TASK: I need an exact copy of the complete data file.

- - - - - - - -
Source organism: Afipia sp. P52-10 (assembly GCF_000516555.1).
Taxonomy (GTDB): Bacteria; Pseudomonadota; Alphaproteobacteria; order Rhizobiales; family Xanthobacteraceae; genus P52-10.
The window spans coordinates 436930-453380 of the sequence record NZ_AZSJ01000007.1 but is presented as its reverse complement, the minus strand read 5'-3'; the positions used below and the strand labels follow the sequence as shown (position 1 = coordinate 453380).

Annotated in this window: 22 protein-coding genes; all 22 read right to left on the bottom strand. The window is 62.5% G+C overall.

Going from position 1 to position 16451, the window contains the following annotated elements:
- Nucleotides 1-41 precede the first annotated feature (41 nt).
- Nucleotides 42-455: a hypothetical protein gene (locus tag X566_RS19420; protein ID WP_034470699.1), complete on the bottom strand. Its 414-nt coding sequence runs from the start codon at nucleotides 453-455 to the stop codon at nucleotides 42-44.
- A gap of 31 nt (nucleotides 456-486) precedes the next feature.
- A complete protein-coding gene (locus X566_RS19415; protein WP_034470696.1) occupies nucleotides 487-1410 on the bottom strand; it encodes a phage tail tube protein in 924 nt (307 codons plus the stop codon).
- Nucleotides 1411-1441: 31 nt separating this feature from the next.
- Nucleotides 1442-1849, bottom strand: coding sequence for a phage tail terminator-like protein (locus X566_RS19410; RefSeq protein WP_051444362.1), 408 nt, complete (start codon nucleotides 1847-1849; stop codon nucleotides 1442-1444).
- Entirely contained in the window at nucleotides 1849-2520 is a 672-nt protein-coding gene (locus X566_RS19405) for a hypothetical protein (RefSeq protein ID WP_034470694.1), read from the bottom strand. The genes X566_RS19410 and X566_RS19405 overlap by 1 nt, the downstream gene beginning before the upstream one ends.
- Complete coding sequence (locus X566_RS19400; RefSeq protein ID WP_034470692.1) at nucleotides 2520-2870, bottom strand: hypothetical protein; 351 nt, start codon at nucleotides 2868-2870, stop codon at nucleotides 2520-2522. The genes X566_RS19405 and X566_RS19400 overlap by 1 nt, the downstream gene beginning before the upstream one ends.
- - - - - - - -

Source organism: Afipia sp. P52-10 (assembly GCF_000516555.1).
Taxonomy (GTDB): Bacteria; Pseudomonadota; Alphaproteobacteria; order Rhizobiales; family Xanthobacteraceae; genus P52-10.
The window spans coordinates 436930-453380 of the sequence record NZ_AZSJ01000007.1 but is presented as its reverse complement, the minus strand read 5'-3'; the positions used below and the strand labels follow the sequence as shown (position 1 = coordinate 453380).

Annotated in this window: 22 protein-coding genes; all 22 read right to left on the bottom strand. The window is 62.5% G+C overall.

Going from position 1 to position 16451, the window contains the following annotated elements:
- Nucleotides 1-41 precede the first annotated feature (41 nt).
- Nucleotides 42-455: a hypothetical protein gene (locus tag X566_RS19420; protein ID WP_034470699.1), complete on the bottom strand. Its 414-nt coding sequence runs from the start codon at nucleotides 453-455 to the stop codon at nucleotides 42-44.
- A gap of 31 nt (nucleotides 456-486) precedes the next feature.
- A complete protein-coding gene (locus X566_RS19415; protein WP_034470696.1) occupies nucleotides 487-1410 on the bottom strand; it encodes a phage tail tube protein in 924 nt (307 codons plus the stop codon).
- Nucleotides 1411-1441: 31 nt separating this feature from the next.
- Nucleotides 1442-1849, bottom strand: coding sequence for a phage tail terminator-like protein (locus X566_RS19410; RefSeq protein WP_051444362.1), 408 nt, complete (start codon nucleotides 1847-1849; stop codon nucleotides 1442-1444).
- Entirely contained in the window at nucleotides 1849-2520 is a 672-nt protein-coding gene (locus X566_RS19405) for a hypothetical protein (RefSeq protein ID WP_034470694.1), read from the bottom strand. The genes X566_RS19410 and X566_RS19405 overlap by 1 nt, the downstream gene beginning before the upstream one ends.
- Complete coding sequence (locus X566_RS19400; RefSeq protein ID WP_034470692.1) at nucleotides 2520-2870, bottom strand: hypothetical protein; 351 nt, start codon at nucleotides 2868-2870, stop codon at nucleotides 2520-2522. The genes X566_RS19405 and X566_RS19400 overlap by 1 nt, the downstream gene beginning before the upstream one ends.